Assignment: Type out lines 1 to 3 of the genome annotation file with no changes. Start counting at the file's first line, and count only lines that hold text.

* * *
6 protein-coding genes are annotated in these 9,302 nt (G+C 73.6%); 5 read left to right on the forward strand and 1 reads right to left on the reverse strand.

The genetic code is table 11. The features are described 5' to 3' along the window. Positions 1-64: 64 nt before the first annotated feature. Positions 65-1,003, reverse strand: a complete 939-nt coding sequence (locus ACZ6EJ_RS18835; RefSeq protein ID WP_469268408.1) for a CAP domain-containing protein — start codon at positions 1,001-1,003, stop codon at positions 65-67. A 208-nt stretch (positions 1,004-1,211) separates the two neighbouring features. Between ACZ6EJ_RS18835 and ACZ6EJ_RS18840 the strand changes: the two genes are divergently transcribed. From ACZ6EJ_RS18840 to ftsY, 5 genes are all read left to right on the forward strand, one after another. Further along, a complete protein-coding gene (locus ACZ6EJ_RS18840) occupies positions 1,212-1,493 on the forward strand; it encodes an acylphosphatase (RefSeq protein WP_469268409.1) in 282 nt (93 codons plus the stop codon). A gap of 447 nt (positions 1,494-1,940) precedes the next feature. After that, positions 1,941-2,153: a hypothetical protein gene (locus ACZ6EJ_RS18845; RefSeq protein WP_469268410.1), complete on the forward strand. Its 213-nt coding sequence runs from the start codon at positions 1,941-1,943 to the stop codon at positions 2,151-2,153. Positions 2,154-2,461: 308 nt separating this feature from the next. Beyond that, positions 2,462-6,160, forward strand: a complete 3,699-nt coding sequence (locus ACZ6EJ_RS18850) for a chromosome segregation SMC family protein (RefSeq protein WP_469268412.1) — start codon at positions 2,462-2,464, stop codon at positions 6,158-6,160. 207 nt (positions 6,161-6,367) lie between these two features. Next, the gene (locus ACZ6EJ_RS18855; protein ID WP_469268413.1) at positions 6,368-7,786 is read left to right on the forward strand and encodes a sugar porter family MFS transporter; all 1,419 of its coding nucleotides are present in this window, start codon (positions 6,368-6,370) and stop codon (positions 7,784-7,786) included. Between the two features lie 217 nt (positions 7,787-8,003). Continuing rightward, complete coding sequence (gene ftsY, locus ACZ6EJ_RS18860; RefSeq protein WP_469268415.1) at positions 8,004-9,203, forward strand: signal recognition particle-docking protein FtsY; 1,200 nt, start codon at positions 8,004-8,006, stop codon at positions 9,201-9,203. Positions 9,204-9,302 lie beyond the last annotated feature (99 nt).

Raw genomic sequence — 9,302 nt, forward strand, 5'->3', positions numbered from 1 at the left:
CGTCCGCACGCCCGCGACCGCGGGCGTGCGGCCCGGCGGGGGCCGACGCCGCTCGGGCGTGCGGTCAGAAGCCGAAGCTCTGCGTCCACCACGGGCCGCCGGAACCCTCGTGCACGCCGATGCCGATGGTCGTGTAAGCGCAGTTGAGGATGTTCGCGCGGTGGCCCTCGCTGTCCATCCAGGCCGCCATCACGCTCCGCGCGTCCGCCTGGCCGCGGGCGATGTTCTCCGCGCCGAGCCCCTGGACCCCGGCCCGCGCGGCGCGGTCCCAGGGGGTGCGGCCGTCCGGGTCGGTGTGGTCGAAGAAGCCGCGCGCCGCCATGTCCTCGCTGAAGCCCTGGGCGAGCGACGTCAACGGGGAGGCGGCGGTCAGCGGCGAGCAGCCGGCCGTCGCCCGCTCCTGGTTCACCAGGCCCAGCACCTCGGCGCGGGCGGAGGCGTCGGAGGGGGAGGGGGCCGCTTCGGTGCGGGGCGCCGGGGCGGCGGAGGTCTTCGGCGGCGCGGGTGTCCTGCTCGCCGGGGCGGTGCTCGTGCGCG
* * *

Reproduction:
6 protein-coding genes are annotated in these 9,302 nt (G+C 73.6%); 5 read left to right on the forward strand and 1 reads right to left on the reverse strand.

The genetic code is table 11. The features are described 5' to 3' along the window. Positions 1-64: 64 nt before the first annotated feature. Positions 65-1,003, reverse strand: a complete 939-nt coding sequence (locus ACZ6EJ_RS18835; RefSeq protein ID WP_469268408.1) for a CAP domain-containing protein — start codon at positions 1,001-1,003, stop codon at positions 65-67. A 208-nt stretch (positions 1,004-1,211) separates the two neighbouring features. Between ACZ6EJ_RS18835 and ACZ6EJ_RS18840 the strand changes: the two genes are divergently transcribed. From ACZ6EJ_RS18840 to ftsY, 5 genes are all read left to right on the forward strand, one after another. Further along, a complete protein-coding gene (locus ACZ6EJ_RS18840) occupies positions 1,212-1,493 on the forward strand; it encodes an acylphosphatase (RefSeq protein WP_469268409.1) in 282 nt (93 codons plus the stop codon). A gap of 447 nt (positions 1,494-1,940) precedes the next feature. After that, positions 1,941-2,153: a hypothetical protein gene (locus ACZ6EJ_RS18845; RefSeq protein WP_469268410.1), complete on the forward strand. Its 213-nt coding sequence runs from the start codon at positions 1,941-1,943 to the stop codon at positions 2,151-2,153. Positions 2,154-2,461: 308 nt separating this feature from the next. Beyond that, positions 2,462-6,160, forward strand: a complete 3,699-nt coding sequence (locus ACZ6EJ_RS18850) for a chromosome segregation SMC family protein (RefSeq protein WP_469268412.1) — start codon at positions 2,462-2,464, stop codon at positions 6,158-6,160. 207 nt (positions 6,161-6,367) lie between these two features. Next, the gene (locus ACZ6EJ_RS18855; protein ID WP_469268413.1) at positions 6,368-7,786 is read left to right on the forward strand and encodes a sugar porter family MFS transporter; all 1,419 of its coding nucleotides are present in this window, start codon (positions 6,368-6,370) and stop codon (positions 7,784-7,786) included. Between the two features lie 217 nt (positions 7,787-8,003). Continuing rightward, complete coding sequence (gene ftsY, locus ACZ6EJ_RS18860; RefSeq protein WP_469268415.1) at positions 8,004-9,203, forward strand: signal recognition particle-docking protein FtsY; 1,200 nt, start codon at positions 8,004-8,006, stop codon at positions 9,201-9,203. Positions 9,204-9,302 lie beyond the last annotated feature (99 nt).

Raw genomic sequence — 9,302 nt, forward strand, 5'->3', positions numbered from 1 at the left: